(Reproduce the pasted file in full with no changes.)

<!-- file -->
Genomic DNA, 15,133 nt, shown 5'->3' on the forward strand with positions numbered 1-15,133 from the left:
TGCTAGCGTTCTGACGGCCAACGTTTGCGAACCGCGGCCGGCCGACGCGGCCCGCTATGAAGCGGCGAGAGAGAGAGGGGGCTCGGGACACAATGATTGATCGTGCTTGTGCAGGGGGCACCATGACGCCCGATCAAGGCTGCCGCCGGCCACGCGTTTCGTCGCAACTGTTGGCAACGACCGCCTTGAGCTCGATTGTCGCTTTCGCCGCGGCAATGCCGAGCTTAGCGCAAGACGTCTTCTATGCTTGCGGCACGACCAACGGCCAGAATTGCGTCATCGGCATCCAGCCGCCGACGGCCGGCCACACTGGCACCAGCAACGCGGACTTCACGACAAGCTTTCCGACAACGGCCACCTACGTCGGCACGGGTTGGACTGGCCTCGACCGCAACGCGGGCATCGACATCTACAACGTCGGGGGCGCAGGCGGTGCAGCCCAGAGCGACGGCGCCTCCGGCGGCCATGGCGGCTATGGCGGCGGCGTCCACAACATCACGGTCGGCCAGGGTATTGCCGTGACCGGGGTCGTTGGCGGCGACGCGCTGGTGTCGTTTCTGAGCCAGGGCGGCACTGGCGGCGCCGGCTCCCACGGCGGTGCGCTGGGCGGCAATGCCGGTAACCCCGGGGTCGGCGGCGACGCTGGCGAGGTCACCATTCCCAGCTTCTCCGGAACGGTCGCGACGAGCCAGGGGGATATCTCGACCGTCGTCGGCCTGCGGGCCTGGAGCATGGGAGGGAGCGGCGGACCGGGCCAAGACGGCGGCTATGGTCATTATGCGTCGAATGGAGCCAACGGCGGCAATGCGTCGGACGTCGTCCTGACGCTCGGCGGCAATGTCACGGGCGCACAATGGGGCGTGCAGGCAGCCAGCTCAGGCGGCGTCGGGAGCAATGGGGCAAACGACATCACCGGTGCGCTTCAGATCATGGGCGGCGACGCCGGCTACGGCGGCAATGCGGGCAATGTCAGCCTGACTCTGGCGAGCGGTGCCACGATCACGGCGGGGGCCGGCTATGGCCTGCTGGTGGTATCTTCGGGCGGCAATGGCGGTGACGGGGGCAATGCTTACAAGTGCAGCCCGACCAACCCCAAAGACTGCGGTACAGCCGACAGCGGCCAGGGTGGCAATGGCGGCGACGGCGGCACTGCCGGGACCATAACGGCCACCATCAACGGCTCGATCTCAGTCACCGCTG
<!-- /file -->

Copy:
Genomic DNA, 15,133 nt, shown 5'->3' on the forward strand with positions numbered 1-15,133 from the left:
TGCTAGCGTTCTGACGGCCAACGTTTGCGAACCGCGGCCGGCCGACGCGGCCCGCTATGAAGCGGCGAGAGAGAGAGGGGGCTCGGGACACAATGATTGATCGTGCTTGTGCAGGGGGCACCATGACGCCCGATCAAGGCTGCCGCCGGCCACGCGTTTCGTCGCAACTGTTGGCAACGACCGCCTTGAGCTCGATTGTCGCTTTCGCCGCGGCAATGCCGAGCTTAGCGCAAGACGTCTTCTATGCTTGCGGCACGACCAACGGCCAGAATTGCGTCATCGGCATCCAGCCGCCGACGGCCGGCCACACTGGCACCAGCAACGCGGACTTCACGACAAGCTTTCCGACAACGGCCACCTACGTCGGCACGGGTTGGACTGGCCTCGACCGCAACGCGGGCATCGACATCTACAACGTCGGGGGCGCAGGCGGTGCAGCCCAGAGCGACGGCGCCTCCGGCGGCCATGGCGGCTATGGCGGCGGCGTCCACAACATCACGGTCGGCCAGGGTATTGCCGTGACCGGGGTCGTTGGCGGCGACGCGCTGGTGTCGTTTCTGAGCCAGGGCGGCACTGGCGGCGCCGGCTCCCACGGCGGTGCGCTGGGCGGCAATGCCGGTAACCCCGGGGTCGGCGGCGACGCTGGCGAGGTCACCATTCCCAGCTTCTCCGGAACGGTCGCGACGAGCCAGGGGGATATCTCGACCGTCGTCGGCCTGCGGGCCTGGAGCATGGGAGGGAGCGGCGGACCGGGCCAAGACGGCGGCTATGGTCATTATGCGTCGAATGGAGCCAACGGCGGCAATGCGTCGGACGTCGTCCTGACGCTCGGCGGCAATGTCACGGGCGCACAATGGGGCGTGCAGGCAGCCAGCTCAGGCGGCGTCGGGAGCAATGGGGCAAACGACATCACCGGTGCGCTTCAGATCATGGGCGGCGACGCCGGCTACGGCGGCAATGCGGGCAATGTCAGCCTGACTCTGGCGAGCGGTGCCACGATCACGGCGGGGGCCGGCTATGGCCTGCTGGTGGTATCTTCGGGCGGCAATGGCGGTGACGGGGGCAATGCTTACAAGTGCAGCCCGACCAACCCCAAAGACTGCGGTACAGCCGACAGCGGCCAGGGTGGCAATGGCGGCGACGGCGGCACTGCCGGGACCATAACGGCCACCATCAACGGCTCGATCTCAGTCACCGCTG